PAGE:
OCD or obsessive-compulsive disorder is a severely debilitating mental disorder that affects 2.5-3% of the population (Robbins, et al., 2019). Understanding the three words that make up obsessive-compulsive disorder can give us a better understanding of the disorder. The first word is obsessive, which comes from obsessions. Obsessions could be in the form of thoughts, images, impulses or urges (American Psychiatric Association, 2013), or even feelings, sensations, emotions and dreams, but for simplicity’s sake, we shall club them together and refer to them as thoughts. Obsessions are thoughts that are intrusive, disturbing and sticky.
Intrusive, because they pop out of nowhere, when you least expect them. Disturbing, because the content is never pleasant. It is always about something bad that may happen, often extreme. Sticky, because the more you try to get rid of them, the more they seem to refuse to leave. For example, getting a thought that your partner may be cheating on you is an obsession. Or, getting a thought that you may not have locked your house door is an obsession. Or, in the case of Harm OCD, getting an impulse to hurt someone is an obsession.
These thoughts may cause unpleasant feelings such as extreme anxiety, guilt, sadness, boredom, restlessness, disgust, self-loathing, or self-criticism, which are again intrusive. Remember that these are just your emotions and these emotions are intrusive too. They accompany your intrusive thoughts and no matter what you do to make them go away, they don’t. For example, you get an urge to hit your boss with a hammer. That is an intrusive thought. When you talk to him, you feel rage and viciousness. Your mind tells you, if you were a good person, you would not feel this rage. These emotions don’t go away when you try to make them go away, causing guilt. All these emotions of rage and guilt are intrusive too.
Through trial and error, you may have identified some actions that initially help relieve the intrusive emotions caused by these thoughts and even make the thoughts come unstuck. These actions, which may be physical or mental, are compulsions. The second word compulsive comes from compulsions. Compulsions are physical or mental actions you may end up doing to neutralize your obsessions (American Psychiatric Association, 2013). For example, constant monitoring of your partner’s whereabouts, social media and mobile phone activity (to catch her in the act of cheating), is a compulsion. Going back to check if you have locked the house door and checking it multiple times, is a compulsion. In Harm OCD, avoiding sharp objects to prevent hurting someone is a compulsion.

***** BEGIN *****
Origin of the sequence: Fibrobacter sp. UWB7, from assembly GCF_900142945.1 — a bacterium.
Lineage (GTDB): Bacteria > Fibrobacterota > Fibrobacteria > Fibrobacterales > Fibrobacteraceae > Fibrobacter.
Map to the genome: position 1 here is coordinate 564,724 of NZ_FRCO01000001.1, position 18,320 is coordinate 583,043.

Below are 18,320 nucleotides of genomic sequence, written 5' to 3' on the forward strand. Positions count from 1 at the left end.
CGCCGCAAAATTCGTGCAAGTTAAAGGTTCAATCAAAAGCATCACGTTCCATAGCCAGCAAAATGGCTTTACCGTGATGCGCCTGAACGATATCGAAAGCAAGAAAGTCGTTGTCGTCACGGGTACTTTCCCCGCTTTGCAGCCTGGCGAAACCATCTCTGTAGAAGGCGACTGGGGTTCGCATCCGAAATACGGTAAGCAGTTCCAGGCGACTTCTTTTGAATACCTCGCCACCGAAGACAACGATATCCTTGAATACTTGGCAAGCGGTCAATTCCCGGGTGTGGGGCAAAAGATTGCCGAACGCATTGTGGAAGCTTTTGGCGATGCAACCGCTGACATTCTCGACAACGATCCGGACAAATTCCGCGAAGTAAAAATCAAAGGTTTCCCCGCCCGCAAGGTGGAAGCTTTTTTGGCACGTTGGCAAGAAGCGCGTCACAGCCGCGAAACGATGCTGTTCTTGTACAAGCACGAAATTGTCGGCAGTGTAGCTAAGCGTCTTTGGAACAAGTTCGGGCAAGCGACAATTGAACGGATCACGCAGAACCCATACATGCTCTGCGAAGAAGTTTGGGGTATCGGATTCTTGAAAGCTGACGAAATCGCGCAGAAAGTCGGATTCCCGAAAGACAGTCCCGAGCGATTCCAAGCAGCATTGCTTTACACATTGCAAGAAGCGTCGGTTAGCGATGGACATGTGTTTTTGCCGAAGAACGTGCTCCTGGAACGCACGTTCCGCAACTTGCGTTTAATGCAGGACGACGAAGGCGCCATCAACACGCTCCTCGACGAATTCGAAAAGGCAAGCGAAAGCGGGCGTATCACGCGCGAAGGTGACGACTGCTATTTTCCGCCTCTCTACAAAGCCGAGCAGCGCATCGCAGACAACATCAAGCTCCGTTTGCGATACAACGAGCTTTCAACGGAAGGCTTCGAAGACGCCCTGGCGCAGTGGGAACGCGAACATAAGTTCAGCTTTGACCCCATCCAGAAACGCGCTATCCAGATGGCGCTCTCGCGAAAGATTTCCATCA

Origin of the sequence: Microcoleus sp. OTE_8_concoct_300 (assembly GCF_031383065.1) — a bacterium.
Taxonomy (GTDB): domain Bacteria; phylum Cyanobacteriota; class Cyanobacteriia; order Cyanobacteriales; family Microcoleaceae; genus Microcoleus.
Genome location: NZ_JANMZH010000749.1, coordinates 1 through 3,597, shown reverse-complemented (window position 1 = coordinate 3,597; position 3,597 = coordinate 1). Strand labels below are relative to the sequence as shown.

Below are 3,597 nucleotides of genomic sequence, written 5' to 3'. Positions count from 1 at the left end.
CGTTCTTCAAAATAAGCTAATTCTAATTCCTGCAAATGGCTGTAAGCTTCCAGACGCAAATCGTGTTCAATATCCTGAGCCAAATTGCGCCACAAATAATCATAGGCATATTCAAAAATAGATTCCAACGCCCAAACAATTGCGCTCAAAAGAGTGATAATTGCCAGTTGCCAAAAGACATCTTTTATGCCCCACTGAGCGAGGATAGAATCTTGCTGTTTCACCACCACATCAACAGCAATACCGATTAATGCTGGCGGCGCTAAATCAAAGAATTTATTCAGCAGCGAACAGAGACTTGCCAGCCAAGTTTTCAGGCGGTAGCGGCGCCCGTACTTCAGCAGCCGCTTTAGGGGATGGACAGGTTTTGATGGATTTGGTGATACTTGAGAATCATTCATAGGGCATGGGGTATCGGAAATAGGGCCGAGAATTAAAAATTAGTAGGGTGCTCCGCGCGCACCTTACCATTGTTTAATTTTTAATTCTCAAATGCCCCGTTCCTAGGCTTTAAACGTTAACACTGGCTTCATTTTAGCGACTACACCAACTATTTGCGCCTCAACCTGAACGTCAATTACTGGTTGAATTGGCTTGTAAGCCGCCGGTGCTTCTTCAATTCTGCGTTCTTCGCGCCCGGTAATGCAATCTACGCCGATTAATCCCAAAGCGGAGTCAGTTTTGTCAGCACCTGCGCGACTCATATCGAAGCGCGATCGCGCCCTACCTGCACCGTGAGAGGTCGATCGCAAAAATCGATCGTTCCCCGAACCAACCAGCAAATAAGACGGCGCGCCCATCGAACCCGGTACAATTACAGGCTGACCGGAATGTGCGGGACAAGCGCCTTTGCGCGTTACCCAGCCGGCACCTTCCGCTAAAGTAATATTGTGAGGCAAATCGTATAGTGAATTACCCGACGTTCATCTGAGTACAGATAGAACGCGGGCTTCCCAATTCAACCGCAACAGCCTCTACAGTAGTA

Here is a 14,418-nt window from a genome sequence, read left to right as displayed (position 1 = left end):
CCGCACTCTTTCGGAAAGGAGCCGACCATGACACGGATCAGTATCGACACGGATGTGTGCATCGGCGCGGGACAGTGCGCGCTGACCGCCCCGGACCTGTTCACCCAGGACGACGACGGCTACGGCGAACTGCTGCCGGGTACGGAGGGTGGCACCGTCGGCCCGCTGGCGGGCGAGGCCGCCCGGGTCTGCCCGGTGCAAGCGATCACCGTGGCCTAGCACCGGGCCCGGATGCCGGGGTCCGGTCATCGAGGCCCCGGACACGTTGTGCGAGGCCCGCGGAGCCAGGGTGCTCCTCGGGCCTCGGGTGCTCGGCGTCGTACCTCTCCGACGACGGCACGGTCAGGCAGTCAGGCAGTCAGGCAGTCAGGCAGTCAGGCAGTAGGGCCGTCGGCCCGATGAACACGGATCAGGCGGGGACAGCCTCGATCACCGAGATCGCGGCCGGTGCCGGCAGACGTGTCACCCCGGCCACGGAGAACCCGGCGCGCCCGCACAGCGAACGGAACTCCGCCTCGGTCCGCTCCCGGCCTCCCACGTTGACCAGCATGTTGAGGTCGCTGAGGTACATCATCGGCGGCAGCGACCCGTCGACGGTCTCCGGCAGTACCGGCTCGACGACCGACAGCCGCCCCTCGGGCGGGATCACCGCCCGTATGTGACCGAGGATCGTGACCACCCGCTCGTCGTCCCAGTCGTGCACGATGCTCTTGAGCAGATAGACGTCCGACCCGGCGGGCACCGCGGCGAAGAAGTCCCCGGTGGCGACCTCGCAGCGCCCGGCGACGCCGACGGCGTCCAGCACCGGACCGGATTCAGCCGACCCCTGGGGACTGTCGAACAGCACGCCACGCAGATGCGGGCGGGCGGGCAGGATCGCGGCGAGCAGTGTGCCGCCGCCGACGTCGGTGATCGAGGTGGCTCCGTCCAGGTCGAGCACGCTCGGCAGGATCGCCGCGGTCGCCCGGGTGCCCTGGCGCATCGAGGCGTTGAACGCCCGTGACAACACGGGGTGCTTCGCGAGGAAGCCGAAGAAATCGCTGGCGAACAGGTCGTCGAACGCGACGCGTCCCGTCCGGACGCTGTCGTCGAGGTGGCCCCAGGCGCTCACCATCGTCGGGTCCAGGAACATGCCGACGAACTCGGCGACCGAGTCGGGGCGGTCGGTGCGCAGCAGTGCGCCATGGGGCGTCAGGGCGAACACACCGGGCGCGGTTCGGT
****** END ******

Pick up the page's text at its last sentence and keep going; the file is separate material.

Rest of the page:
Interestingly, everyone (even someone without OCD) has intrusive thoughts. Julien, et al. (2009) conducted a study with two groups – students and OCD patients, and found that both groups had intrusive thoughts. Abramowitz et al., (2014) quoted studies in their paper stating that up to 90% of people experience intrusive thoughts similar to obsessions in OCD. Like, when you leave a restaurant, you may suddenly get an intrusive thought of having left your wallet or mobile phone back in the restaurant. It may cause you to quickly check if you do have the wallet or mobile phone on you. When you find that you do have it, you may forget about it. But for a person with OCD the thought may get obsessive and he may have to do the same compulsion repeatedly to deal with the obsession. The compulsion may provide temporary relief and then the obsession may return. This may lead to a repetitive cycle of obsession-anxiety-compulsion-and relief as shown in figure 1.4.1.
Eventually this cycle may repeat many times over and may begin to cause dysfunctionality. This dysfunctionality may extend to work, family, relationships, studies, or anything else that is important to him. That is when it becomes a disorder, which is the third word – disorder.
To recap, obsessions are intrusive, disturbing and sticky thoughts that may cause intrusive emotions. Compulsions are physical or mental actions that are performed to deal with the intrusive emotions. And disorder is when this cycle needs to be completed repeatedly, leading to dysfunctionality in various aspects of life.
Figure 1.4.1: The anxiety cycle
OCD belongs to a class of mental disorders called neurotic disorders. Neurotic disorders are those where the sufferer understands the irrationality of his thoughts but is not able to modify his behavior. Disorders like anxiety, depression, OCD, PTSD are all neurotic disorders. The sufferer knows that his actions are unhealthy and unhelpful but is not able to stop himself from doing them.
Thus, an OCD sufferer may know that his thoughts about wanting to harm someone are irrational because he does not really want to harm anyone. But the thoughts are so strong that he may not be able to dismiss them. Further, he also knows that he should not be avoiding knives and other pointed objects but he cannot bring himself to handle these objects without becoming anxious.
People are often confused about what an obsession is and what a compulsion is. The confusion is caused by the presence of many mental compulsions. This may often lead to treating one like the other. In a disorder that is anyway confusing even if everything is laid out on a platter, such confusion about the building blocks itself can make the recovery process more difficult. I have therefore created an exercise to help you understand the difference.
Worksheet 1.4 has been provided for both of you to test yourselves on whether or not you can distinguish between obsessions and compulsions. Before moving to the next chapter, complete Worksheet 1.4 to get a better understanding of the difference. Move to the next chapter only if you have a better understanding of the difference between obsessions and compulsions.